I checked in with the organizers after that to make sure I would still be invited again if I broke Robert Scoble’s nose for sexually assaulting me. They said sure. But neither me nor they did or said anything more. I can’t be sure why for anyone but me, but I know why I decided to stay silent. I never knew who that woman was, I never had a name, contact information, anything. But I knew she was likely to get uncovered and destroyed if I spoke up. I had protected myself, the way I had for years in the technology scene, by threatening what should have been a professional contact with violence. I realized I was part of the problem that night — a woman’s safety in her career environment shouldn’t require credible threats of violence.
I talked to a lot of people after the weekend. Every time the question was raised of what I should do about Scoble assaulting me, I flashed back to another friend, K, who I’d known long before I got into this world. I got to know her when she married a friend of mine. She was a warmhearted and energetic person. But after one fateful party, she told her new husband that she was sexually assaulted. He threw her assaulter off a mailing list we were all on, and then quit as the list administrator. It blew up into a local scandal, and people demanded to know who the victim was. We tried to hide her identity, but her name got posted to the list. Once she was outed as a victim, the hate mail, the barrage of nasty questions, the endless accusations took, such a toll on her. Eventually, she took her own life. She’d just never been able to put it all back together after that.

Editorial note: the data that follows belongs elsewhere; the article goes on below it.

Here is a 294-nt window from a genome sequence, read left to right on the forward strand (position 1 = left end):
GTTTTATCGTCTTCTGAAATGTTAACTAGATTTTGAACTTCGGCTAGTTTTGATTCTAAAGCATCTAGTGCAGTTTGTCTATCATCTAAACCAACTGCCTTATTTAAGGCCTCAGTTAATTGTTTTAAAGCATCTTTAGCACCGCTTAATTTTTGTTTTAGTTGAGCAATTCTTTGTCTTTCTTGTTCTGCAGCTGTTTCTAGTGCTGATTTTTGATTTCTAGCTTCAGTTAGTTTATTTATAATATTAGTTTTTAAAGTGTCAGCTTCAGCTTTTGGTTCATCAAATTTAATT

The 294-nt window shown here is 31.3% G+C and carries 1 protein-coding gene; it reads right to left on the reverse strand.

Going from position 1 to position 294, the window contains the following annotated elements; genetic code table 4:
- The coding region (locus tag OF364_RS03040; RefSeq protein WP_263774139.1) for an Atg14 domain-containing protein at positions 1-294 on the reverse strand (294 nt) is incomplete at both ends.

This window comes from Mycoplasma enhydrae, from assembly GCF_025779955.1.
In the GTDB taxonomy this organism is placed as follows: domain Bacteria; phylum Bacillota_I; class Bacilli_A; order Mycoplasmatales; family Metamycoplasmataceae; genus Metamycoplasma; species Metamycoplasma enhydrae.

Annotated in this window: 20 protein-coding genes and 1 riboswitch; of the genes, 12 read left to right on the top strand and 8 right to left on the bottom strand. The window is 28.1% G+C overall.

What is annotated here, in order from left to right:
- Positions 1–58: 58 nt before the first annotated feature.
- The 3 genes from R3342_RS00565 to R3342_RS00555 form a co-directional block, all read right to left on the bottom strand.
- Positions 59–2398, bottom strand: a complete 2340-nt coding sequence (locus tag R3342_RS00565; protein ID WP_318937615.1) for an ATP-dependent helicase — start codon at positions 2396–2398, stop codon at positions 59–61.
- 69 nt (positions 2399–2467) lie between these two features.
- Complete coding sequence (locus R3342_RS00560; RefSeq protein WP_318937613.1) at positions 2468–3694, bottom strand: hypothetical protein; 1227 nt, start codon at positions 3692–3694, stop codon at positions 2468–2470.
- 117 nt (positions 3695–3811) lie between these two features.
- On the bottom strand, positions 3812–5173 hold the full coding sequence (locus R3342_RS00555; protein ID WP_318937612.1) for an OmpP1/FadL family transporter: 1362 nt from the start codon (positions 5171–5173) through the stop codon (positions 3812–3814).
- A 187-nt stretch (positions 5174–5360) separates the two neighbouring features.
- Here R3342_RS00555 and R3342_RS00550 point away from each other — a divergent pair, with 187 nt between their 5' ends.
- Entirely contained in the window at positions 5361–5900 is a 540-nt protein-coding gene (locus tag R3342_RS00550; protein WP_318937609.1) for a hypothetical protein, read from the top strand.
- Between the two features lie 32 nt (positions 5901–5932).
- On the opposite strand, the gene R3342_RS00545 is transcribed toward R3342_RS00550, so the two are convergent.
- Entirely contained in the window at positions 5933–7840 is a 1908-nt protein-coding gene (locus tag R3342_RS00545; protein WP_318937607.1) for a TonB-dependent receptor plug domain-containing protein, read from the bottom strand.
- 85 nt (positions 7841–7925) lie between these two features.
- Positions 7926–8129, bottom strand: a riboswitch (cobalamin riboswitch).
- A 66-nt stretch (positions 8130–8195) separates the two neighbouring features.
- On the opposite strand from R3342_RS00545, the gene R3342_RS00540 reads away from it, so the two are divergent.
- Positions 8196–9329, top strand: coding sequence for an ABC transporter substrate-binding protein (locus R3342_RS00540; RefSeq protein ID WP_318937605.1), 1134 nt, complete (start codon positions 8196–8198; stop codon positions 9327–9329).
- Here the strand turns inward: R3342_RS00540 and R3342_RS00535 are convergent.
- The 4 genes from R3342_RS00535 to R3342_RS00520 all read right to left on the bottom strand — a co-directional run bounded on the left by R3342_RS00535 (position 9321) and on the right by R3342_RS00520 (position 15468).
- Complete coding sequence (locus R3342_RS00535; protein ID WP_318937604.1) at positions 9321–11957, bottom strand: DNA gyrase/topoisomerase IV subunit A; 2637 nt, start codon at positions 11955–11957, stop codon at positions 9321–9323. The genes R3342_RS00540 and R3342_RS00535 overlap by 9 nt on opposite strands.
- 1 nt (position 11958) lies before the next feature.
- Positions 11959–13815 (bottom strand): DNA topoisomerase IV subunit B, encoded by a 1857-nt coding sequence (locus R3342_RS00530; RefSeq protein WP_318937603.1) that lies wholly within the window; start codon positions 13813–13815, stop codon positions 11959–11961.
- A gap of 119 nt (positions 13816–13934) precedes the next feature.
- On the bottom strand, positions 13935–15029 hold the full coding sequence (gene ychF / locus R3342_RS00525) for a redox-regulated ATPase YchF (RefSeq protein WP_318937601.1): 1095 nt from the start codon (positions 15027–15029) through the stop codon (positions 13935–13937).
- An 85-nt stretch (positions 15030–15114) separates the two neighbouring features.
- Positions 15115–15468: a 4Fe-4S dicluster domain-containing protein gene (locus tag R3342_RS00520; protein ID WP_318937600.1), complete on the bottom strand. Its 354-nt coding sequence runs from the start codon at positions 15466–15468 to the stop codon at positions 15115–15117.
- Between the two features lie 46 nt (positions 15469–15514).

A couple years after I met Scoble at Foo Camp I met up with a friend in San Francisco who also knew him. He introduced me to one of Scoble’s female co-workers. She agreed with angry enthusiasm about Scoble’s behavior. Harassment was just part of working with him, it was commonly known, one of our “Open Secrets” in the tech world. But again, I couldn’t come forward and name her for risk of destroying her career and possibly personal life. So, despite being in the best position a woman could hope for, despite having an ironclad reputation and pretty damn good at opsec, I’ve stayed silent. I couldn’t risk the other women.